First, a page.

NatWest Group tripled its profits in the third quarter to a better than expected £1.1bn thanks to a jump in mortgage lending and a recovery in the economy despite setting aside cash to cover fines linked to money-laundering charges.
The bank, which is majority-owned by the taxpayer, said the stronger economic position had allowed it to release £242m worth of provisions in the three months to 30 September, which it had made to cover a potential rise in defaults because of the coronavirus pandemic. That compares with the £254m it put aside during the same period last year. Analysts had expected the bank to take a further £40m charge.
The lender said it would “continue to assess this position as we see the impact within the economy of the UK government support measures winding down and we emerge from the pandemic”.
The release of the provisions helped offset £294m worth of litigation and conduct costs related to the money-laundering charges. Earlier this month, NatWest admitted to three counts of failing to properly monitor £365m deposited into the account of a Bradford jeweller.
It was the first time a financial institution has faced criminal prosecution under anti-money-laundering laws in the UK, and could result in a fine of up to £340m. The final figure will be determined by a judge at a hearing expected to take place in December.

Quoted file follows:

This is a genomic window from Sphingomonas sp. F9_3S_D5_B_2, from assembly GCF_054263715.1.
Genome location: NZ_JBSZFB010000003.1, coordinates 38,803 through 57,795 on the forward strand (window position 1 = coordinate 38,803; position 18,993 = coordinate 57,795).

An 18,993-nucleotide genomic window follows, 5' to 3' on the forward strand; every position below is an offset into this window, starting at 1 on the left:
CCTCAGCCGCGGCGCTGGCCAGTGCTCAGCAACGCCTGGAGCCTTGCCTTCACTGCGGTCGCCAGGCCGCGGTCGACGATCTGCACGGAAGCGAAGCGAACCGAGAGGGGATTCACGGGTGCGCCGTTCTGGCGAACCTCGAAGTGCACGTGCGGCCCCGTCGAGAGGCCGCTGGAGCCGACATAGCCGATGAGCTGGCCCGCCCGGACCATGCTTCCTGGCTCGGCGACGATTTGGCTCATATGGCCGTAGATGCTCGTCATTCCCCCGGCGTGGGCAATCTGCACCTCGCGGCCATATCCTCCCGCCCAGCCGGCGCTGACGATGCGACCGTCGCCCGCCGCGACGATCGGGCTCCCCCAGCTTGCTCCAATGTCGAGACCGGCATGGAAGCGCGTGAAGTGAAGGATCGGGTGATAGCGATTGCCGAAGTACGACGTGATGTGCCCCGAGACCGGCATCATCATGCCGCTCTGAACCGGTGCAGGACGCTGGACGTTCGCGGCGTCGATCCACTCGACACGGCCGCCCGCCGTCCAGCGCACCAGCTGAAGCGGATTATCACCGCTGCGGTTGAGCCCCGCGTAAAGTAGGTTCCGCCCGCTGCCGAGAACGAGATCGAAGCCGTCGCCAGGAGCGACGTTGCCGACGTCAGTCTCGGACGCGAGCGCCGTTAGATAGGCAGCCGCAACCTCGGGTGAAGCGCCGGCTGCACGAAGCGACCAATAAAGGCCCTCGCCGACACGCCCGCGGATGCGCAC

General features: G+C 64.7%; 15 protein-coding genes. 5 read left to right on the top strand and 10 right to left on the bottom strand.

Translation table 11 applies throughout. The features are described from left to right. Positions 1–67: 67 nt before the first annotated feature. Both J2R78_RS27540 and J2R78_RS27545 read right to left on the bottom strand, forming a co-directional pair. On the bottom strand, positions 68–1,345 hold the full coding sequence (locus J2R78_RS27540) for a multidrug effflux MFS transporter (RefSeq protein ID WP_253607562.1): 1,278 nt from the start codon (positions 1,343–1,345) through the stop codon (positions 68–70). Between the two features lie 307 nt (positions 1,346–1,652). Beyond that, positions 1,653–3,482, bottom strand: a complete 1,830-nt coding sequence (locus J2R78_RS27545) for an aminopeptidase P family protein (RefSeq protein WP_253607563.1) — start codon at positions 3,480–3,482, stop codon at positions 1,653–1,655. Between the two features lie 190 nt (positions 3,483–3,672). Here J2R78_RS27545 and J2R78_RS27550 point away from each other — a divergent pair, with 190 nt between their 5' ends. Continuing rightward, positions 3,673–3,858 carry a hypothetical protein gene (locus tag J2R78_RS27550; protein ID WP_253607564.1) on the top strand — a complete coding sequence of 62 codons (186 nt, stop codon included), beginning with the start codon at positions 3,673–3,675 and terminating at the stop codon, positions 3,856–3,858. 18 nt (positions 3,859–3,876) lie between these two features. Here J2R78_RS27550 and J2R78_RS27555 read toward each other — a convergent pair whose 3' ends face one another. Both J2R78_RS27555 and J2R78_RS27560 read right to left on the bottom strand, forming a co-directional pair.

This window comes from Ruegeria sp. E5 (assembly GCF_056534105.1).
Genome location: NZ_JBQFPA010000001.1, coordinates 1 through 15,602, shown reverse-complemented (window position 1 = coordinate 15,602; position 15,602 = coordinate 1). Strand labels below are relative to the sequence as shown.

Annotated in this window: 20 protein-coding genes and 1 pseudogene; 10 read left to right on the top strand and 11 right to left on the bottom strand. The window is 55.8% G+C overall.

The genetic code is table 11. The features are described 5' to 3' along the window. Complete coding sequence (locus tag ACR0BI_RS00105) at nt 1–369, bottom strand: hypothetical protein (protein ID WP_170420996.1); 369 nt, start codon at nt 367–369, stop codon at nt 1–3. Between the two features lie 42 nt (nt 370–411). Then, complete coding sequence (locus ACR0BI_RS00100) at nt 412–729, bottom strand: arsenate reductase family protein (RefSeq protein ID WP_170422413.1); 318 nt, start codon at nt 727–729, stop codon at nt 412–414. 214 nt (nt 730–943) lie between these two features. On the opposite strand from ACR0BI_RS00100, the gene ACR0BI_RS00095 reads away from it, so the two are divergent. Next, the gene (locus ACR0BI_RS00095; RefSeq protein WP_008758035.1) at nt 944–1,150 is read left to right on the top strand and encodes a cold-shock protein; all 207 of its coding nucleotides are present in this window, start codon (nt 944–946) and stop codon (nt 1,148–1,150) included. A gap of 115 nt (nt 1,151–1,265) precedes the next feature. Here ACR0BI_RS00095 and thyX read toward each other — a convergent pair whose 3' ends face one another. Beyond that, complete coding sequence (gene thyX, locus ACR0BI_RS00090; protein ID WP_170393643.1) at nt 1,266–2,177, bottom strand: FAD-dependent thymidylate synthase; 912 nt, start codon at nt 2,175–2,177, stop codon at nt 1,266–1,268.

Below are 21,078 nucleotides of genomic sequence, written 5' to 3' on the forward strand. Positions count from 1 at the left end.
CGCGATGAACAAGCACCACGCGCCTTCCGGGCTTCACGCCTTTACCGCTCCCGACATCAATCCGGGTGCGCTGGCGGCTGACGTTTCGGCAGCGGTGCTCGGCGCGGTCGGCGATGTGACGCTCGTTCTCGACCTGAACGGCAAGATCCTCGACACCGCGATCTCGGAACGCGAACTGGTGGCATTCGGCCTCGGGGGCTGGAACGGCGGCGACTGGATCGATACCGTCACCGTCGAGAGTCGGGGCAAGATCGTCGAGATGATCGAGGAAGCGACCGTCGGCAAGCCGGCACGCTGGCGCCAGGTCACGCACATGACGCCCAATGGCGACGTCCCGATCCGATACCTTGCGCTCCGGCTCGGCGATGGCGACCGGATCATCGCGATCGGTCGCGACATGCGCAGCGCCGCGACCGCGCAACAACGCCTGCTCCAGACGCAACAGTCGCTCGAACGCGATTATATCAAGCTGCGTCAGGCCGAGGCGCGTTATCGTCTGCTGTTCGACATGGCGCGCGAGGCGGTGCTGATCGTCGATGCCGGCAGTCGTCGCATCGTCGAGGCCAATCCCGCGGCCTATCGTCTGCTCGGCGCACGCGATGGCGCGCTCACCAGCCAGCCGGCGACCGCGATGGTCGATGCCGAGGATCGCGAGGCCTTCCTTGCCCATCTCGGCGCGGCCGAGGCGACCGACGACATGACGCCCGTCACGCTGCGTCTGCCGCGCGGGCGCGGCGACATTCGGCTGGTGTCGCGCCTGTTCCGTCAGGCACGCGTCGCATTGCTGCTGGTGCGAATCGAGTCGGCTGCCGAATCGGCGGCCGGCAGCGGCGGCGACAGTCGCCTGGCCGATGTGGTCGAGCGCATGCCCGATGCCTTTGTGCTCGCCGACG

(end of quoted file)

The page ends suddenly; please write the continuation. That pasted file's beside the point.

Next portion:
The bank also benefited from increased lending, including a £2.5bn worth of mortgages.
This helped lift its third-quarter pre-tax profits from £355m this time last year to £1.1bn, and higher than the £677m expected by analysts.
The chief executive, Alison Rose, said NatWest “continued to deliver a strong operating performance; growing in key areas and accelerating our digital transformation to improve customer experience and make our business more efficient.
“Although we are seeing challenges in the economy and for our customers – especially around supply chains and the cost of living – a number of key indicators remain positive; growth is good, unemployment is low and there are limited signs of default across our book.”
Source: The Guardian